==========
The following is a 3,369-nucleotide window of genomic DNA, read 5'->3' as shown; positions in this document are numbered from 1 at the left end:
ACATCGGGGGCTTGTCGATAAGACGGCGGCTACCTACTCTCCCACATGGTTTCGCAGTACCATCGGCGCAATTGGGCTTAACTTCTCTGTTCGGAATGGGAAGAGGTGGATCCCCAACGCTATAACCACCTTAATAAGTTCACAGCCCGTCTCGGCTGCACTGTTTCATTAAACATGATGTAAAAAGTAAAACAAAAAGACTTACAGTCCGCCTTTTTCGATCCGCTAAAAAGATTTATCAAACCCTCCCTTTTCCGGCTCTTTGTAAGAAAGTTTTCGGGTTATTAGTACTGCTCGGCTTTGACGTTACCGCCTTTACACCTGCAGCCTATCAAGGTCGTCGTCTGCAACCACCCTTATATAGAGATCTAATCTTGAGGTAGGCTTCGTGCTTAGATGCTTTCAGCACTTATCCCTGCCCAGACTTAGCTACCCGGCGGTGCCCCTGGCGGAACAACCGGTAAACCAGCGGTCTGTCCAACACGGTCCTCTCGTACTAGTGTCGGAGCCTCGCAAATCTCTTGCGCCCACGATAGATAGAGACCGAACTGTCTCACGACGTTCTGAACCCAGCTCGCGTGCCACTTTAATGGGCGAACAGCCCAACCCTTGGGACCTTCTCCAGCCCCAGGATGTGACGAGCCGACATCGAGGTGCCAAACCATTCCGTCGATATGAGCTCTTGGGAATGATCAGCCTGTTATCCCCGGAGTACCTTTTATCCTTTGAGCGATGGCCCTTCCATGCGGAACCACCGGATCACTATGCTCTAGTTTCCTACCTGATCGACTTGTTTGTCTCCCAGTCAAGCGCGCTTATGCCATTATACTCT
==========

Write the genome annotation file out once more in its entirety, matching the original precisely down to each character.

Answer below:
The following is a 3,369-nucleotide window of genomic DNA, read 5'->3' as shown; positions in this document are numbered from 1 at the left end:
ACATCGGGGGCTTGTCGATAAGACGGCGGCTACCTACTCTCCCACATGGTTTCGCAGTACCATCGGCGCAATTGGGCTTAACTTCTCTGTTCGGAATGGGAAGAGGTGGATCCCCAACGCTATAACCACCTTAATAAGTTCACAGCCCGTCTCGGCTGCACTGTTTCATTAAACATGATGTAAAAAGTAAAACAAAAAGACTTACAGTCCGCCTTTTTCGATCCGCTAAAAAGATTTATCAAACCCTCCCTTTTCCGGCTCTTTGTAAGAAAGTTTTCGGGTTATTAGTACTGCTCGGCTTTGACGTTACCGCCTTTACACCTGCAGCCTATCAAGGTCGTCGTCTGCAACCACCCTTATATAGAGATCTAATCTTGAGGTAGGCTTCGTGCTTAGATGCTTTCAGCACTTATCCCTGCCCAGACTTAGCTACCCGGCGGTGCCCCTGGCGGAACAACCGGTAAACCAGCGGTCTGTCCAACACGGTCCTCTCGTACTAGTGTCGGAGCCTCGCAAATCTCTTGCGCCCACGATAGATAGAGACCGAACTGTCTCACGACGTTCTGAACCCAGCTCGCGTGCCACTTTAATGGGCGAACAGCCCAACCCTTGGGACCTTCTCCAGCCCCAGGATGTGACGAGCCGACATCGAGGTGCCAAACCATTCCGTCGATATGAGCTCTTGGGAATGATCAGCCTGTTATCCCCGGAGTACCTTTTATCCTTTGAGCGATGGCCCTTCCATGCGGAACCACCGGATCACTATGCTCTAGTTTCCTACCTGATCGACTTGTTTGTCTCCCAGTCAAGCGCGCTTATGCCATTATACTCT